5 Quick Fixes For A Broken Blender


Blenders are incredibly powerful kitchen tools that can help you break down solid foods into smoothies, juices, dips and sauces. However, they are not without fault. Here are some of the most common problems I’ve encountered with blenders.

Your blender may not be working due to a broken fuse, a jammed button, an overheated motor or a leaking container. Luckily, the majority of these problems are easy to diagnose and fix.

In this article, I’ll be explaining in depth the problems I’ve encountered while using my blender at home, how these problems are caused (to help you prevent them from happening again in the future) and the methods I’ve used to successfully fix them so hopefully you can do the same.

If your blender is still in warranty, I’d advise against trying to fix it as you may void the warranty when doing so. Instead, contact the manufacturer and the store you purchased it from to get a refund or replacement.

If your blender is no longer in warranty then hopefully one of these quick solutions will help you fix it. When looking to fix your blender be sure to unplug it from the wall so there’s no electric current being passed through to the device.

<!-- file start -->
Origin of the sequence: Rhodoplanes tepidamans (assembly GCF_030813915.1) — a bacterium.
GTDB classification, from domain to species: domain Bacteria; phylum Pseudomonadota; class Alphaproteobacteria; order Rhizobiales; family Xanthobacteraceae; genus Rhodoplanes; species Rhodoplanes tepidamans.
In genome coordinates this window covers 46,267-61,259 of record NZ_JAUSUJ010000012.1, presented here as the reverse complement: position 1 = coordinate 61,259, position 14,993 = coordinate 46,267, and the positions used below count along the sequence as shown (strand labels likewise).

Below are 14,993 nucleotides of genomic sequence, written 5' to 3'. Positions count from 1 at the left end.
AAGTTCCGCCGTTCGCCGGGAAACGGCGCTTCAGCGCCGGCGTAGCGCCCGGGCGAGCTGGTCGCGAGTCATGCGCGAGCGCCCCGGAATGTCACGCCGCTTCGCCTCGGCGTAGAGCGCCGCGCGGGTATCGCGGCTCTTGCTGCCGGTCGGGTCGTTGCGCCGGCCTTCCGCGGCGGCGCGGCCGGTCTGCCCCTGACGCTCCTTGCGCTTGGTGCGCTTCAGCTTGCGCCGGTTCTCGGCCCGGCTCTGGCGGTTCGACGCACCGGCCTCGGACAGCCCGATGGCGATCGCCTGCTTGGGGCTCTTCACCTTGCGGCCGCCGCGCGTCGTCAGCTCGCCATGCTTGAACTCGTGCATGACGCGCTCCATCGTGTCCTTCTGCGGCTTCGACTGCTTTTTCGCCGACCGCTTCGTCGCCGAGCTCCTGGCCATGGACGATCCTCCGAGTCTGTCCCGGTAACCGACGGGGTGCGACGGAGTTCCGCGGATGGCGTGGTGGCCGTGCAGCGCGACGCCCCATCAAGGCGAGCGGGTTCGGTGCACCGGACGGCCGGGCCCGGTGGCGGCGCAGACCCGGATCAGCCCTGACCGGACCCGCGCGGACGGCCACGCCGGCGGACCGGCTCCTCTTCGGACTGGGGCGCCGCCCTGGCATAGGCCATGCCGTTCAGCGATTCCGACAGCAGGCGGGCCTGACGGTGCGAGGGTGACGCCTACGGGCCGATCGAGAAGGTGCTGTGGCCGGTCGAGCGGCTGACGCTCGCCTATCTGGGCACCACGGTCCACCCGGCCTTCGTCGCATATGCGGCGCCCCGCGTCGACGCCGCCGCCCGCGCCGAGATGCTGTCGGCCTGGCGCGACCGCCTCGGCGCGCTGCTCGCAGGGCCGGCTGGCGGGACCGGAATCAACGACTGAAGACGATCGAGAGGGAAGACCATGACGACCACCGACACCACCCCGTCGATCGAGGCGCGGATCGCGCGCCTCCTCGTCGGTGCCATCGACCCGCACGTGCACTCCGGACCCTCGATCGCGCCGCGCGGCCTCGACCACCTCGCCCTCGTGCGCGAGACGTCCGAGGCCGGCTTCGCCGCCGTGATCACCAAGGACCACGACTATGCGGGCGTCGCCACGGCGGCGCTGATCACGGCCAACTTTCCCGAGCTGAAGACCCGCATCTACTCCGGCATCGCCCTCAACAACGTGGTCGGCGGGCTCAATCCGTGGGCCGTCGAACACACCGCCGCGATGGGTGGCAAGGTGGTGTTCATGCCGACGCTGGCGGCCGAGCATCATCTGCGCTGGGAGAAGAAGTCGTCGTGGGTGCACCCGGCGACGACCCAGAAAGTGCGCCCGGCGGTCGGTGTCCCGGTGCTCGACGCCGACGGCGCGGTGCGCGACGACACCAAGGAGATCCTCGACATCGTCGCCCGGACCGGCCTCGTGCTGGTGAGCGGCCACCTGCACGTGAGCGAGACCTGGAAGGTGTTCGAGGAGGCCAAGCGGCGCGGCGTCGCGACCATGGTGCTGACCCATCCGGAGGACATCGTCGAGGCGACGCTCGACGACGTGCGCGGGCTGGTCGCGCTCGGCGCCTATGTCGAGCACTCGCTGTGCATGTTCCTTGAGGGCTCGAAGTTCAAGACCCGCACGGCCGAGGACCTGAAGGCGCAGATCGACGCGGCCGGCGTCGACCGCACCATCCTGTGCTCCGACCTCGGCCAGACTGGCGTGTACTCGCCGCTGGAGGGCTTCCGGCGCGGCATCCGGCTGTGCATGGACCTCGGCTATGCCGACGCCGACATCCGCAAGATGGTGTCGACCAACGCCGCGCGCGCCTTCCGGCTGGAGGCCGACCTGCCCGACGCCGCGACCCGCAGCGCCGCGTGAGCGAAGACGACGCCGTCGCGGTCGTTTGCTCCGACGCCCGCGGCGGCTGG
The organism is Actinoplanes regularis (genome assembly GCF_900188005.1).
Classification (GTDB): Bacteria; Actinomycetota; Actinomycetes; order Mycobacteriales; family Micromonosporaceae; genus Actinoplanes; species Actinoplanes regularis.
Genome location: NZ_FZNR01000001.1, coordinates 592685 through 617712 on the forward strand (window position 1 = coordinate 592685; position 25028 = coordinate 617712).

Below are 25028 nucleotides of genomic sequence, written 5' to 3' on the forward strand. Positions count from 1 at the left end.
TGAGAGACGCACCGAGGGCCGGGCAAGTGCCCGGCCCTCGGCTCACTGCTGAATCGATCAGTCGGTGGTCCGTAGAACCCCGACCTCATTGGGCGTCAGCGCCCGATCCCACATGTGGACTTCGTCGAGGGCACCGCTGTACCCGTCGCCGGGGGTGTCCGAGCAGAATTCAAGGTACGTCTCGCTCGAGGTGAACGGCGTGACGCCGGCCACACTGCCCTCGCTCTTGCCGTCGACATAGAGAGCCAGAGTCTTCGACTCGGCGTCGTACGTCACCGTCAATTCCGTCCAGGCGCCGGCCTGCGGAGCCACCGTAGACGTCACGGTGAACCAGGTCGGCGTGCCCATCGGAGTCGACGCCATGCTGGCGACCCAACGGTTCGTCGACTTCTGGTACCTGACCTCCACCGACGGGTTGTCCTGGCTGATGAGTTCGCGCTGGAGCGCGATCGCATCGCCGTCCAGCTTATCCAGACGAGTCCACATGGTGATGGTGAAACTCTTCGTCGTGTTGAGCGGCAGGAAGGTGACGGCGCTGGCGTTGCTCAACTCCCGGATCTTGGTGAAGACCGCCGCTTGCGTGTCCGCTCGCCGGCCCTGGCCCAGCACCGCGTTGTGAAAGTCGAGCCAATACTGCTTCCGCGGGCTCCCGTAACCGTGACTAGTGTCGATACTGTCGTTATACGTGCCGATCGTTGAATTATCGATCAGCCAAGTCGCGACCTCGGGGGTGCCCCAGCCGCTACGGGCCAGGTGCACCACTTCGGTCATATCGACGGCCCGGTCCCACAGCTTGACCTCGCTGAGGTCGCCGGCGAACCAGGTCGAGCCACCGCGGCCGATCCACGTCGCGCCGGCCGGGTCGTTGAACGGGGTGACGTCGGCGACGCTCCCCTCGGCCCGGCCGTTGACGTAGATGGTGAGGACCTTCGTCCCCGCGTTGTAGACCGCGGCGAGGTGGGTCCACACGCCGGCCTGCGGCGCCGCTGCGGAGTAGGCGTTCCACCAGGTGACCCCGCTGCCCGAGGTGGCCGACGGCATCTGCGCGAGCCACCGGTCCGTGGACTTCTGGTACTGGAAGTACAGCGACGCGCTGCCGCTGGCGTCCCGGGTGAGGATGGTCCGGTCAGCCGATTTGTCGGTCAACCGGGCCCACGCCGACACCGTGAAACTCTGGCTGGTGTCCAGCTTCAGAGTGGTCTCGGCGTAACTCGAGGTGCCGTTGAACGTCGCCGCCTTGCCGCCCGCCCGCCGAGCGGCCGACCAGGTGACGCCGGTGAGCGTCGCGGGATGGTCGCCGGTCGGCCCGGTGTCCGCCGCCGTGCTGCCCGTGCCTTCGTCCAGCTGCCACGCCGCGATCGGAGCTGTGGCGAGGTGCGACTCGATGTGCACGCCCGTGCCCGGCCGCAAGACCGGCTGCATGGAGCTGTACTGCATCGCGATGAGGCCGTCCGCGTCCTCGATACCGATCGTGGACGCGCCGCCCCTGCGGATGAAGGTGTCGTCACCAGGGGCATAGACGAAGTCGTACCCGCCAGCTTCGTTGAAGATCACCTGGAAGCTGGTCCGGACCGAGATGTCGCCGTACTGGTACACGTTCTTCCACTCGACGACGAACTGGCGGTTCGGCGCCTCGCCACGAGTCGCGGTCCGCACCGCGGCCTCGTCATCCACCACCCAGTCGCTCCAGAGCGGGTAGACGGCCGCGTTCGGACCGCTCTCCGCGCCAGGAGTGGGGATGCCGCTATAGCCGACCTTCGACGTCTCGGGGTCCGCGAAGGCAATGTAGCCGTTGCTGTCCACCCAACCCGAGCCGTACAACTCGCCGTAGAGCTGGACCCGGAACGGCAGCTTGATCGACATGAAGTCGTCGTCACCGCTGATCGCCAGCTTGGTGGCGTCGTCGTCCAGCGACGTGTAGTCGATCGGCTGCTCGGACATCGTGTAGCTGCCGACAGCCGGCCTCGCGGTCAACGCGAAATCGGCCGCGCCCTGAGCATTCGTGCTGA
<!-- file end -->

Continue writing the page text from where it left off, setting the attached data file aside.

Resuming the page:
Common Problems With Blenders + Solutions

Below are some of the most common generic problems with blenders, and a number of solutions that I’ve found often rectify these issues.

Blender Won’t Power On

If your blender doesn’t power on you need to determine whether or not power is being directed to the blender or not. This can demonstrate whether or not it’s an issue with the plug/power or whether it’s an issue with the blenders mechanisms/buttons not working.

If you’re blender has an electronic screen, or a power light button then you’ll know if the machine is receiving power if this lights up.

If your machine doesn’t light up or show signs of power then this may demonstrate it’s an issue with the plug socket you’re using. In which case you could try moving your machine to another electrical outlet.

Otherwise, it could be an issue with the fuse. Fuses are relatively easy to replace and can be purchased online or in the majority of grocery stores and hardware stores.

This could also demonstrate a problem with the wire which connects the plug socket to your machine. Check to see if there are any cuts in the wires or any signs of damage.

There are two likely causes of your machine being unable to blend if it is showing some signs of power. These are; something being jammed in the blender which has caused it to be unable to receive power within the internal components / motor.

Alternatively, it could be that the button is simply jammed and as a result when turned into the ‘on’ position it’s unable to trigger the electrical sequence of events which result in your blender starting.

Before attempting to rectify this issue you’ll want to unplug your blender. Have a careful look in the components you can see at eye level to see if you notice any damage, this could be something as simple as a piece of the plastic coming off or getting stuck in the trigger for the motor.